Peter Cushing reprises his role as Van Helsing and the movie expands on the universe by the vampire hunter a little more action-oriented and cool in this sequel. The typical Hammer atmosphere with big vast forests, huge castles lit by candles, great decorated sets and great costumes with beautiful cleavages and color are also present, but the rubber bat is laughable and David Peel lacks any charisma.
The Beauty and the Beast element, at first, dominates this powerfully resonant gothic fairy tale. But what really makes the film so startling to this day, is the vampire's relationship with his mother. He was once her golden boy. When she changes her clothing and makeup and talks nervously of doing "whatever hideous thing he asks me to do," it's clear, the Baroness is a fallen woman. Norma Bates awaits her in...
Standard but entertaining Hammer horror film. Dracula doesn't actually make an appearance in this one but it's still pretty much as you'd expect as Peter Cushing once again lends the whole think a sense of class while throwing himself around when the film requires. Great ending, but a little slow in patches.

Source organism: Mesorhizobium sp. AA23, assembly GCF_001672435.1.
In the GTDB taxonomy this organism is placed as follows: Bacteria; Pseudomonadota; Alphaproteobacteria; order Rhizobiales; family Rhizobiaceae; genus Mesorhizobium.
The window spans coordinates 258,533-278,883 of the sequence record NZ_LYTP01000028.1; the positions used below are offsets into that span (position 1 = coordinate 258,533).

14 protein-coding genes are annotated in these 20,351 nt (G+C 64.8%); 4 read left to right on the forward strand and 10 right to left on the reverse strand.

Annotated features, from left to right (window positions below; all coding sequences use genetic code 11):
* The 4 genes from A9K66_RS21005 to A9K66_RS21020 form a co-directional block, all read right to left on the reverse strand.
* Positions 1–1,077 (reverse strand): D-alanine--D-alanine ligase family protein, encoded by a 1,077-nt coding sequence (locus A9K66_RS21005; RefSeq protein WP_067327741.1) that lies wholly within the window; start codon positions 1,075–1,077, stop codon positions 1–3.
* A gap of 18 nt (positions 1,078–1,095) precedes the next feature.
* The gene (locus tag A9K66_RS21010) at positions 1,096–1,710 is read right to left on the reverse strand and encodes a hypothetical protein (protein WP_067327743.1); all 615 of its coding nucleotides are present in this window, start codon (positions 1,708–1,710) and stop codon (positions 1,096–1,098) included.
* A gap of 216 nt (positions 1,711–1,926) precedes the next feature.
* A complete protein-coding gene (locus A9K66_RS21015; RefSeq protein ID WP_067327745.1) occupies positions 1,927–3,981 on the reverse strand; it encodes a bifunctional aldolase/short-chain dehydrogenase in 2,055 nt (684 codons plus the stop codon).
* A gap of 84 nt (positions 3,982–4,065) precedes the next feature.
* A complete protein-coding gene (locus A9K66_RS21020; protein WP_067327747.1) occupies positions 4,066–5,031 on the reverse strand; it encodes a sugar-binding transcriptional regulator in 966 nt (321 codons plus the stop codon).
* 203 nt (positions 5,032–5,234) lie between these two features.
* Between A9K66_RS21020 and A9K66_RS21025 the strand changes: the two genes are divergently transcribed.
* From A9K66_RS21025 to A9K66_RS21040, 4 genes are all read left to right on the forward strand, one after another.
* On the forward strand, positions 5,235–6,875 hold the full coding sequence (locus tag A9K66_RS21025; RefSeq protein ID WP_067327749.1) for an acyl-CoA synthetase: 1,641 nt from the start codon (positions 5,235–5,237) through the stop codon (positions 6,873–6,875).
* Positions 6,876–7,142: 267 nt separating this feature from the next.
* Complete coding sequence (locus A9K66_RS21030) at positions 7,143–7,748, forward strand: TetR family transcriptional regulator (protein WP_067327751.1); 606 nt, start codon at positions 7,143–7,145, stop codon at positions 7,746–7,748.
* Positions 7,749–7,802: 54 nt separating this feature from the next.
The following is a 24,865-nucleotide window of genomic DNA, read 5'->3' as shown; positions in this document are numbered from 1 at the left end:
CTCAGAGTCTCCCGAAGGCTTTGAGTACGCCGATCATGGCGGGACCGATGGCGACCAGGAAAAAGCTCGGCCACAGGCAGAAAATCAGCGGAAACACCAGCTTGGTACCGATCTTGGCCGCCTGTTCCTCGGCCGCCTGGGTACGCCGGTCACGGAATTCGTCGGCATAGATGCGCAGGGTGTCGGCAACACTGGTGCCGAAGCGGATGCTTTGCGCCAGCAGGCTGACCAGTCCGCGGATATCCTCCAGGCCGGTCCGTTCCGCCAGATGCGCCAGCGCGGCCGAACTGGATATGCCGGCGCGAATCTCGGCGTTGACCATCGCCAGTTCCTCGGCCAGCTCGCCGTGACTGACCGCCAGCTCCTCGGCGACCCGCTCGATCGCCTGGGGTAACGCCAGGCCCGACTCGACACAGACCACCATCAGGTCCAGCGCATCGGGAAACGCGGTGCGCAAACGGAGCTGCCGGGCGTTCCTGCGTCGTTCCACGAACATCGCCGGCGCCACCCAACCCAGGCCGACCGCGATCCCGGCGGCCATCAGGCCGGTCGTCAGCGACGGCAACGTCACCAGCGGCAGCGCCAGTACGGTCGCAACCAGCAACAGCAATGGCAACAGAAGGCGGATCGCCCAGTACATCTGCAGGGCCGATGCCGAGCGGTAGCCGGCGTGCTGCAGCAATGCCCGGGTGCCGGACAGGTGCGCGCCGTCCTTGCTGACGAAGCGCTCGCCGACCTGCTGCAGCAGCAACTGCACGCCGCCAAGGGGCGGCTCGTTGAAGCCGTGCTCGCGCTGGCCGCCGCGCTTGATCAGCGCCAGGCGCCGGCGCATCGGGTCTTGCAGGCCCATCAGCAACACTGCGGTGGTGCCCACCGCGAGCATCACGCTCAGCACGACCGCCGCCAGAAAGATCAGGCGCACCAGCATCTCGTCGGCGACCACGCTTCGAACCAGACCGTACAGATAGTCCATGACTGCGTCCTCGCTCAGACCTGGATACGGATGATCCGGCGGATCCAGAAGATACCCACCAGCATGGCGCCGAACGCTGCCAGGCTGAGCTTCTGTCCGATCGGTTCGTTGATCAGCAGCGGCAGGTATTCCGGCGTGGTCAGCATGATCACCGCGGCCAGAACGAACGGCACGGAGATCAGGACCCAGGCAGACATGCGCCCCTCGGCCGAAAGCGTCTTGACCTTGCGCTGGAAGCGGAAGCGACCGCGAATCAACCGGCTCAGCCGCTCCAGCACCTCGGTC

Gets better with each viewing. Jack Asher's impeccable technicolor photography, sumptuous Hammer sets, Cushing's perfect Van Helsing. Who else can put a hot iron to his neck and continue, gracefully, battling the undead? "I've been asked to make a study of a strange sickness, partly physical, partly spiritual. Have you heard of the cult of the undead?" - Van Helsing, doctor of philosophy, theology and metaphysics.
The second and easily one of the best of Hammer's Dracula series (though Christopher Lee's undead count is conspicuously missing). The usual lavish Hammer production values and photography, and another great, intense performance by Peter Cushing returning as Van Helsing, but what really sets it above the rest is its compelling, fast-paced story. A must for fans of Hammer horror.